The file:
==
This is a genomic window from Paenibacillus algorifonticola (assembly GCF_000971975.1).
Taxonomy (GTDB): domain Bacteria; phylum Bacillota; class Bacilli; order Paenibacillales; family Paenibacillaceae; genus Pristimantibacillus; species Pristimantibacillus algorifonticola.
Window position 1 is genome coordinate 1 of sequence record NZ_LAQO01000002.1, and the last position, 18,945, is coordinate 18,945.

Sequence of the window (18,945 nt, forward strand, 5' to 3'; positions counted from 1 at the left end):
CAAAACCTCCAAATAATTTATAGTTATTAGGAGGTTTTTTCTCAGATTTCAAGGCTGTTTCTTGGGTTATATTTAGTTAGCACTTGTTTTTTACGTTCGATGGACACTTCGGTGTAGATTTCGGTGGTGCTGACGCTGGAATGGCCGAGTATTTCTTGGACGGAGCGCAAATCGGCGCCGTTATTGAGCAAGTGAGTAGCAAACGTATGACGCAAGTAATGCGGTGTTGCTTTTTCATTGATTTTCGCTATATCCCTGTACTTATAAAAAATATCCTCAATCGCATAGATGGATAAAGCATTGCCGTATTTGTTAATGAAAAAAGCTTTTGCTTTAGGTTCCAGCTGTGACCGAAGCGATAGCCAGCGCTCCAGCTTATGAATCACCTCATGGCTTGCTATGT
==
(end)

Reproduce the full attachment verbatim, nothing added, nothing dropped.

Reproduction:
This is a genomic window from Paenibacillus algorifonticola (assembly GCF_000971975.1).
Taxonomy (GTDB): domain Bacteria; phylum Bacillota; class Bacilli; order Paenibacillales; family Paenibacillaceae; genus Pristimantibacillus; species Pristimantibacillus algorifonticola.
Window position 1 is genome coordinate 1 of sequence record NZ_LAQO01000002.1, and the last position, 18,945, is coordinate 18,945.

Sequence of the window (18,945 nt, forward strand, 5' to 3'; positions counted from 1 at the left end):
CAAAACCTCCAAATAATTTATAGTTATTAGGAGGTTTTTTCTCAGATTTCAAGGCTGTTTCTTGGGTTATATTTAGTTAGCACTTGTTTTTTACGTTCGATGGACACTTCGGTGTAGATTTCGGTGGTGCTGACGCTGGAATGGCCGAGTATTTCTTGGACGGAGCGCAAATCGGCGCCGTTATTGAGCAAGTGAGTAGCAAACGTATGACGCAAGTAATGCGGTGTTGCTTTTTCATTGATTTTCGCTATATCCCTGTACTTATAAAAAATATCCTCAATCGCATAGATGGATAAAGCATTGCCGTATTTGTTAATGAAAAAAGCTTTTGCTTTAGGTTCCAGCTGTGACCGAAGCGATAGCCAGCGCTCCAGCTTATGAATCACCTCATGGCTTGCTATGT